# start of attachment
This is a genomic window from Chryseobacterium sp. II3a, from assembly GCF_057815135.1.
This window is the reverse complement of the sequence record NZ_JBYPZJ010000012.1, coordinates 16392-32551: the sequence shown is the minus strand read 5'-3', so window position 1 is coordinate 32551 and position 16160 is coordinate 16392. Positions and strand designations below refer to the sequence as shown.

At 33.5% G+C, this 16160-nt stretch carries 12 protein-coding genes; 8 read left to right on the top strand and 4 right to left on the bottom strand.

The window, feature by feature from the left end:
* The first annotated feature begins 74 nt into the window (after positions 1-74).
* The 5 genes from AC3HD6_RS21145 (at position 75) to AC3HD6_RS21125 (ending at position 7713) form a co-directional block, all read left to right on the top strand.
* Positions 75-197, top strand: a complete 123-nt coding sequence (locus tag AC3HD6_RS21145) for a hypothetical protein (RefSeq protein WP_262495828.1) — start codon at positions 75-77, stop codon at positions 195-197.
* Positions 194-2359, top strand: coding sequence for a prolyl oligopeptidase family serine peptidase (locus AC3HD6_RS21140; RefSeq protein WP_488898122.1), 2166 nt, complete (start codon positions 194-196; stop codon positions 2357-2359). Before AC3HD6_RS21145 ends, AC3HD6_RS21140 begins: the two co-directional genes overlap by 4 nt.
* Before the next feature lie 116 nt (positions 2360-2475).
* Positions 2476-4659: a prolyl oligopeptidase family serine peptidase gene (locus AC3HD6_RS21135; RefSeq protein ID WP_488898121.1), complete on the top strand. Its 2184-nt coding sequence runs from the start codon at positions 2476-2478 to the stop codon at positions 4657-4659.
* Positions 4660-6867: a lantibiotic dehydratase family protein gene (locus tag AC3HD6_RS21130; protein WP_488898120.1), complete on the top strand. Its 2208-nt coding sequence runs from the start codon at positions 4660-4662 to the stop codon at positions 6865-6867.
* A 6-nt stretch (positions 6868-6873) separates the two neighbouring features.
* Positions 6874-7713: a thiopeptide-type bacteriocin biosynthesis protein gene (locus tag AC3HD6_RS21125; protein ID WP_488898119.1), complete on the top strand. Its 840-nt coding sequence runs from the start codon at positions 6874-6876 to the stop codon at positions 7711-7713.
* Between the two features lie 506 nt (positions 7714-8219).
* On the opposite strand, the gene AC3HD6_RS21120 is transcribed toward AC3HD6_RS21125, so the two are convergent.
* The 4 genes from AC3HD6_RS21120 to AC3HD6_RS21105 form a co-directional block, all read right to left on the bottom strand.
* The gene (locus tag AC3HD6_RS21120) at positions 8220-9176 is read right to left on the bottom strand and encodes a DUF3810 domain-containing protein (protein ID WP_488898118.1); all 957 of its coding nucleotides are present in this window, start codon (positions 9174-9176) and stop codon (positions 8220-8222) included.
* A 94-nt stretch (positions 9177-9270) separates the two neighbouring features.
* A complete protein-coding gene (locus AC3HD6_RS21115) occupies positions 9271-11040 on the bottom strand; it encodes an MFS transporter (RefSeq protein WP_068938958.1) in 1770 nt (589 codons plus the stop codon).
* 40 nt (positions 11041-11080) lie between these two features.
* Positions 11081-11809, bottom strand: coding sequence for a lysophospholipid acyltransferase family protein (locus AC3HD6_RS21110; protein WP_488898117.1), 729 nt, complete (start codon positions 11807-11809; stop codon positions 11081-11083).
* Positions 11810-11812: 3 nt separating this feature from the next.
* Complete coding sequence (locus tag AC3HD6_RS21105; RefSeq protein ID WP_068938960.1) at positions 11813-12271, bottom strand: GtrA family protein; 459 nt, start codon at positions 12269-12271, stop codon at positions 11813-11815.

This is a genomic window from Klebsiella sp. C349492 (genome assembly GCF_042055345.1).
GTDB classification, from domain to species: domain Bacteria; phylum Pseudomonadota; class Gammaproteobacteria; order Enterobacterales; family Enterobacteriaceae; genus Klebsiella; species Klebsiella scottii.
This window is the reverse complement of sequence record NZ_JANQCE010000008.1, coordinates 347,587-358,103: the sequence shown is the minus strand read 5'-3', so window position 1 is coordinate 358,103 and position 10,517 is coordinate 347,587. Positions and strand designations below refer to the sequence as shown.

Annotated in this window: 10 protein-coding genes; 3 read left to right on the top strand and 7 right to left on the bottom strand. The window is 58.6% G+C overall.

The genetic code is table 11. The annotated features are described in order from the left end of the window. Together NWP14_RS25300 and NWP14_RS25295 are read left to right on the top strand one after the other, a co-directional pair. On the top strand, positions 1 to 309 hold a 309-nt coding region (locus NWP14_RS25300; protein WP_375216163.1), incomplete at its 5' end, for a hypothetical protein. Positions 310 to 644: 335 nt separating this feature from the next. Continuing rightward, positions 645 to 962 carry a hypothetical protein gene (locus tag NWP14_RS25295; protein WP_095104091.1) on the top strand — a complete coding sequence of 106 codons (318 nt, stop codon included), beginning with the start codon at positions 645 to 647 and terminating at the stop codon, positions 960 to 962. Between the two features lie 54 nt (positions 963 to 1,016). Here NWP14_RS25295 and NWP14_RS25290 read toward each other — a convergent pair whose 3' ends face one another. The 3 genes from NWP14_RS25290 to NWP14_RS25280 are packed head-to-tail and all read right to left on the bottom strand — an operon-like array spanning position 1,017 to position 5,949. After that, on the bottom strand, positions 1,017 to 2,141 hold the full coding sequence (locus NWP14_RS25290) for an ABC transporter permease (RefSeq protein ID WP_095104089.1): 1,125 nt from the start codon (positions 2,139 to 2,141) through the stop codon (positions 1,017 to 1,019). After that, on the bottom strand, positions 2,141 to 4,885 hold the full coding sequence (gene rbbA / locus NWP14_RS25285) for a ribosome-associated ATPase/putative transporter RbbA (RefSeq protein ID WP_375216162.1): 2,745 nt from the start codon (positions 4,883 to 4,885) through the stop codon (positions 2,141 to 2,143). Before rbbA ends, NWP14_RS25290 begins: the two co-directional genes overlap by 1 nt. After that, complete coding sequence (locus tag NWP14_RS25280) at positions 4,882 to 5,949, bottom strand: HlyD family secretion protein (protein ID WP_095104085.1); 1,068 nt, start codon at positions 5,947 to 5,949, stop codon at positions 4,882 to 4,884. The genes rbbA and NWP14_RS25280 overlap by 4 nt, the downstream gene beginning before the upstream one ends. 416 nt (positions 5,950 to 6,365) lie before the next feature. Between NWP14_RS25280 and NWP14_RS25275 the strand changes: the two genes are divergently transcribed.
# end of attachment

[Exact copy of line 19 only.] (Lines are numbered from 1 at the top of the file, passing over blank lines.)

* A complete protein-coding gene (locus AC3HD6_RS21115) occupies positions 9271-11040 on the bottom strand; it encodes an MFS transporter (RefSeq protein WP_068938958.1) in 1770 nt (589 codons plus the stop codon).